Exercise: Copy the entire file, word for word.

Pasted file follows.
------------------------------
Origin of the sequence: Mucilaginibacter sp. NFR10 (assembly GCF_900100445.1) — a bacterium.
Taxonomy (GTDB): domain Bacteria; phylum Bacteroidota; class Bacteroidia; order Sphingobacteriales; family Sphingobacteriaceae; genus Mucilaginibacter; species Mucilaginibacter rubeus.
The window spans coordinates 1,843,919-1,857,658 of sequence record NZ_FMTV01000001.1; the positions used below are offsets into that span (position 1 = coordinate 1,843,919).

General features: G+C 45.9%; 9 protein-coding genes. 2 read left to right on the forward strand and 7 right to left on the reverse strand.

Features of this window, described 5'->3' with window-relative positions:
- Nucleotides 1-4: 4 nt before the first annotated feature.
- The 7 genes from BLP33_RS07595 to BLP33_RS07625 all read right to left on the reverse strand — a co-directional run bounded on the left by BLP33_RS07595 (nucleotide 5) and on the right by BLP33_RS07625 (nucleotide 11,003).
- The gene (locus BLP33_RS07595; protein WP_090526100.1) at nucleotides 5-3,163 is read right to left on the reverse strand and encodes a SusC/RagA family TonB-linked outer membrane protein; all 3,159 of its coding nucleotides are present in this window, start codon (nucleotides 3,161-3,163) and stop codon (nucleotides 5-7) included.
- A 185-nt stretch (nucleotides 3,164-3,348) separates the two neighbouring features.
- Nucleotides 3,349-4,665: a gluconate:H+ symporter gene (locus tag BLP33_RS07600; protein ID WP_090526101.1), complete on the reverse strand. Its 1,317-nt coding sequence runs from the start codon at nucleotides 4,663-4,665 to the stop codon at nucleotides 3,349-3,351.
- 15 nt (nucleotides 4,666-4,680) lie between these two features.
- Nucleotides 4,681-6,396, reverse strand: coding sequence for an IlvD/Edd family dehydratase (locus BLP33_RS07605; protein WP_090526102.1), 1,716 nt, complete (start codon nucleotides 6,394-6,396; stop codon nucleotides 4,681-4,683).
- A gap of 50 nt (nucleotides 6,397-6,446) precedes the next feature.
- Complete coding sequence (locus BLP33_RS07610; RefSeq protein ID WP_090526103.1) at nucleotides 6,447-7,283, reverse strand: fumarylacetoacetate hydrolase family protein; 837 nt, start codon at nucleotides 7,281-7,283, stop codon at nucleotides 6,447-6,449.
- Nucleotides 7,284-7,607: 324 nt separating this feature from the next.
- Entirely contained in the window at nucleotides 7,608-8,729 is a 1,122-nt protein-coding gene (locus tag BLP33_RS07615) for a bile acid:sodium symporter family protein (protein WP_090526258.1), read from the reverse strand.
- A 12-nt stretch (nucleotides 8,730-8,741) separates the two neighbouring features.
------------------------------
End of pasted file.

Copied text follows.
Origin of the sequence: Mucilaginibacter sp. NFR10 (assembly GCF_900100445.1) — a bacterium.
Taxonomy (GTDB): domain Bacteria; phylum Bacteroidota; class Bacteroidia; order Sphingobacteriales; family Sphingobacteriaceae; genus Mucilaginibacter; species Mucilaginibacter rubeus.
The window spans coordinates 1,843,919-1,857,658 of sequence record NZ_FMTV01000001.1; the positions used below are offsets into that span (position 1 = coordinate 1,843,919).

General features: G+C 45.9%; 9 protein-coding genes. 2 read left to right on the forward strand and 7 right to left on the reverse strand.

Features of this window, described 5'->3' with window-relative positions:
- Nucleotides 1-4: 4 nt before the first annotated feature.
- The 7 genes from BLP33_RS07595 to BLP33_RS07625 all read right to left on the reverse strand — a co-directional run bounded on the left by BLP33_RS07595 (nucleotide 5) and on the right by BLP33_RS07625 (nucleotide 11,003).
- The gene (locus BLP33_RS07595; protein WP_090526100.1) at nucleotides 5-3,163 is read right to left on the reverse strand and encodes a SusC/RagA family TonB-linked outer membrane protein; all 3,159 of its coding nucleotides are present in this window, start codon (nucleotides 3,161-3,163) and stop codon (nucleotides 5-7) included.
- A 185-nt stretch (nucleotides 3,164-3,348) separates the two neighbouring features.
- Nucleotides 3,349-4,665: a gluconate:H+ symporter gene (locus tag BLP33_RS07600; protein ID WP_090526101.1), complete on the reverse strand. Its 1,317-nt coding sequence runs from the start codon at nucleotides 4,663-4,665 to the stop codon at nucleotides 3,349-3,351.
- 15 nt (nucleotides 4,666-4,680) lie between these two features.
- Nucleotides 4,681-6,396, reverse strand: coding sequence for an IlvD/Edd family dehydratase (locus BLP33_RS07605; protein WP_090526102.1), 1,716 nt, complete (start codon nucleotides 6,394-6,396; stop codon nucleotides 4,681-4,683).
- A gap of 50 nt (nucleotides 6,397-6,446) precedes the next feature.
- Complete coding sequence (locus BLP33_RS07610; RefSeq protein ID WP_090526103.1) at nucleotides 6,447-7,283, reverse strand: fumarylacetoacetate hydrolase family protein; 837 nt, start codon at nucleotides 7,281-7,283, stop codon at nucleotides 6,447-6,449.
- Nucleotides 7,284-7,607: 324 nt separating this feature from the next.
- Entirely contained in the window at nucleotides 7,608-8,729 is a 1,122-nt protein-coding gene (locus tag BLP33_RS07615) for a bile acid:sodium symporter family protein (protein WP_090526258.1), read from the reverse strand.
- A 12-nt stretch (nucleotides 8,730-8,741) separates the two neighbouring features.